But these are not AGW supporting climate scientists, for whom mistaken claims mean nothing. These are guys betting big bucks on the outcome of their analysis. I can assure you that they don’t futz around dividing the area up into rectangular boxes, and splitting the underground into 150 layers of varying thinknesses. They’d laugh at anyone who tried to estimate an ore body using such a klutzy method.

Instead, they use a mathematical method called “kriging“. Why do they use it? First, because it works.

Remember that the mining companies cannot afford mistakes. Kriging (and its variants) has been proven, time after time, to provide the best estimates of what cannot be measured under the surface.

Second, kriging provides actual error estimates, not the kind of “eight thousandths of a degree” nonsense promoted by the Argo analysts. The mining companies can’t delude themselves that they have more certainty than is warranted by the measurements. They need to know exactly what the risks are, not some overly optimistic calculation.

At the end of the day, I’d say throw out the existing analyses of the Argo data, along with all of the inflated claims of accuracy. Stop faffing about with gridboxes and layers, that’s high-school stuff. Get somebody who is an expert in kriging, and analyze the data properly. My guess is that a real analysis will show error intervals that render much of the estimates useless.

Anyhow, that’s my analysis of the Hansen Energy Imbalance paper. They claim an accuracy that I don’t think their hugely complex method can attain.

It’s a long post, likely inaccuracies and typos have crept in, be gentle …

w.

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167 Responses to Krige the Argo Probe Data, Mr. Spock!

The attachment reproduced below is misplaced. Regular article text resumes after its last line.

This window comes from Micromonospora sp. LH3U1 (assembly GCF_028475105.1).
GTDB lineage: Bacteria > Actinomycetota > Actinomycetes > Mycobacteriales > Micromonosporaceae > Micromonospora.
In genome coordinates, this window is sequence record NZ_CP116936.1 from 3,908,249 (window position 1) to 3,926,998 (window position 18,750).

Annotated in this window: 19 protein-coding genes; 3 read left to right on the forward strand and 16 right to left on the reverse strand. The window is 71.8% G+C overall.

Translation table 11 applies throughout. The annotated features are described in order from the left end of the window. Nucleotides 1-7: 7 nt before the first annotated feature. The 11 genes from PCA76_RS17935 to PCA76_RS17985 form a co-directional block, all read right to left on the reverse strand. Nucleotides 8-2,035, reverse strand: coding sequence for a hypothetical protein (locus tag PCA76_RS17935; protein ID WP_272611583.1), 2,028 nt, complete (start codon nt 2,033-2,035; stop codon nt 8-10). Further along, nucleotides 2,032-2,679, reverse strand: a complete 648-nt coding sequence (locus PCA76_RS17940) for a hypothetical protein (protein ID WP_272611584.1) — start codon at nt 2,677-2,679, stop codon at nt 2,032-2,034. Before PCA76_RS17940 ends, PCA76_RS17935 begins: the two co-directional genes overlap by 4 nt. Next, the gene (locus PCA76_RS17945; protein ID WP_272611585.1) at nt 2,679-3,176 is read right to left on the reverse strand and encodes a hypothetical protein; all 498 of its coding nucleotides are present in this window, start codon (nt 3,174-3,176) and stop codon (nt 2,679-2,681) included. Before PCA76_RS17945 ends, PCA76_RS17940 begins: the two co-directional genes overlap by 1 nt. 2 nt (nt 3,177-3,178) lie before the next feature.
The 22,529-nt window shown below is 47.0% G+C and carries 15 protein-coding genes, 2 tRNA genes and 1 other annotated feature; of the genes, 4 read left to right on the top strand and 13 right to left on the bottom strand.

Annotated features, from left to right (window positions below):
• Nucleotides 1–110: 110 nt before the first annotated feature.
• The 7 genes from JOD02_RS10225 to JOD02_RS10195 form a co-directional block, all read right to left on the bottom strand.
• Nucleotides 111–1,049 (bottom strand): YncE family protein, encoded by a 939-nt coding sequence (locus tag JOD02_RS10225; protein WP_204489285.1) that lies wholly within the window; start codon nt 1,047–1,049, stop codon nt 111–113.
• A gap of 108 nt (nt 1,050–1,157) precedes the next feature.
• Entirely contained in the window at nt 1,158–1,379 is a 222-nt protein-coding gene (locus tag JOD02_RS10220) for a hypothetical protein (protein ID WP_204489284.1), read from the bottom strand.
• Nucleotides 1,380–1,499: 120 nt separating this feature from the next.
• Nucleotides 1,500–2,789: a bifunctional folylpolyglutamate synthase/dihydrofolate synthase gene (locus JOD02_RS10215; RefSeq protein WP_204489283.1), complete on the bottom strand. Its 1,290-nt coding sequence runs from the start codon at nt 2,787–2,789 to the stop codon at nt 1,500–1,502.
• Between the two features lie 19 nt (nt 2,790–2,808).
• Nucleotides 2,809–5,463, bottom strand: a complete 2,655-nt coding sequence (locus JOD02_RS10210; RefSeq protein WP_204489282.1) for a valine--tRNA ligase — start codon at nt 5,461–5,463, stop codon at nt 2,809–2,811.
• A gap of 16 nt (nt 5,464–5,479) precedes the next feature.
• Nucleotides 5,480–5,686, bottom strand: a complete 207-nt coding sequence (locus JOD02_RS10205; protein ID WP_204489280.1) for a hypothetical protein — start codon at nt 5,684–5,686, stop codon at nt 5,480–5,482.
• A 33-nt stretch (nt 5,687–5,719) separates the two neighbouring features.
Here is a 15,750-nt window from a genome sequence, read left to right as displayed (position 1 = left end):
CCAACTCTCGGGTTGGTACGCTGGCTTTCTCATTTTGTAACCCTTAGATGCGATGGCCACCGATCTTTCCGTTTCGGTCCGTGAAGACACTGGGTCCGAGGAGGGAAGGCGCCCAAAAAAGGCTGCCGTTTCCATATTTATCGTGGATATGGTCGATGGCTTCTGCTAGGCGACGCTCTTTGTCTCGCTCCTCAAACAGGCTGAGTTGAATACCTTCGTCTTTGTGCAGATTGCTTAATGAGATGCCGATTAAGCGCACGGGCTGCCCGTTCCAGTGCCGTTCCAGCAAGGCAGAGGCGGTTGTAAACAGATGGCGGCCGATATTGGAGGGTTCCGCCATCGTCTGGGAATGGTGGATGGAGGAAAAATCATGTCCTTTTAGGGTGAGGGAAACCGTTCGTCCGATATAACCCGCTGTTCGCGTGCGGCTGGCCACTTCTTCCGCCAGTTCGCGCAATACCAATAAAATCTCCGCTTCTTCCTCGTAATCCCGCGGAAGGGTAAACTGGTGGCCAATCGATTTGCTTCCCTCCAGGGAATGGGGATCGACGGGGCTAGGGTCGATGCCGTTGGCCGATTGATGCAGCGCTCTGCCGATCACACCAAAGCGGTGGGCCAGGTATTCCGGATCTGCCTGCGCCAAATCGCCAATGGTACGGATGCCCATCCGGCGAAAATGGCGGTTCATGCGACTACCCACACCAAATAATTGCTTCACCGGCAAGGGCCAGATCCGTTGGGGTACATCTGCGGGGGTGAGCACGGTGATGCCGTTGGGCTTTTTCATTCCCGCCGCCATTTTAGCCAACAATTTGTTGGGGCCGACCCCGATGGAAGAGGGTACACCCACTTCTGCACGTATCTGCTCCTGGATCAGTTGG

1. ChE says:

    Using a good platinum RTD, that kind of accuracy is probably possible, but doesn’t the heat from the probe have effects on the water temp of that order?

  2. Lew Skannen says:

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  3. Paul Martin says:

    Figure 5 seems to be missing (an internal UUID reference from the original document, I suspect).

    [Thanks, fixed. -w.]

  4. Bob Tisdale says:

    Happy and Properous New Year to you, Willis. You wrote, “It is not clear how the bottom waters are warming without the middle waters warming.”

    Just an example of how it could happen, “could” being the operative word: If the waters from the mid levels are being subducted to the deep ocean (through Meridional Overturning Circulation) at a rate that is comparable to the rate at which the mid levels are warmed, then the mid levels would remain flat while the lower levels are warmed.

  5. Bob Tisdale says:

    Don’t you just love it when you notice the typo in your comment after you click “Post Comment”? Properous? Oy vey! It’s the thought that counts, I guess.

  6. AndyG55 says:

    They are mistaking individual instrument accuracy for the final accuracy of a kludged together averaging procedure of sparse data.

    DOH !!!

    Same when they do their Land Temp calculations to get their meaningless Global Average.

    These guys ARE NOT SCIENTISTS !!!

  7. Lance Wallace says: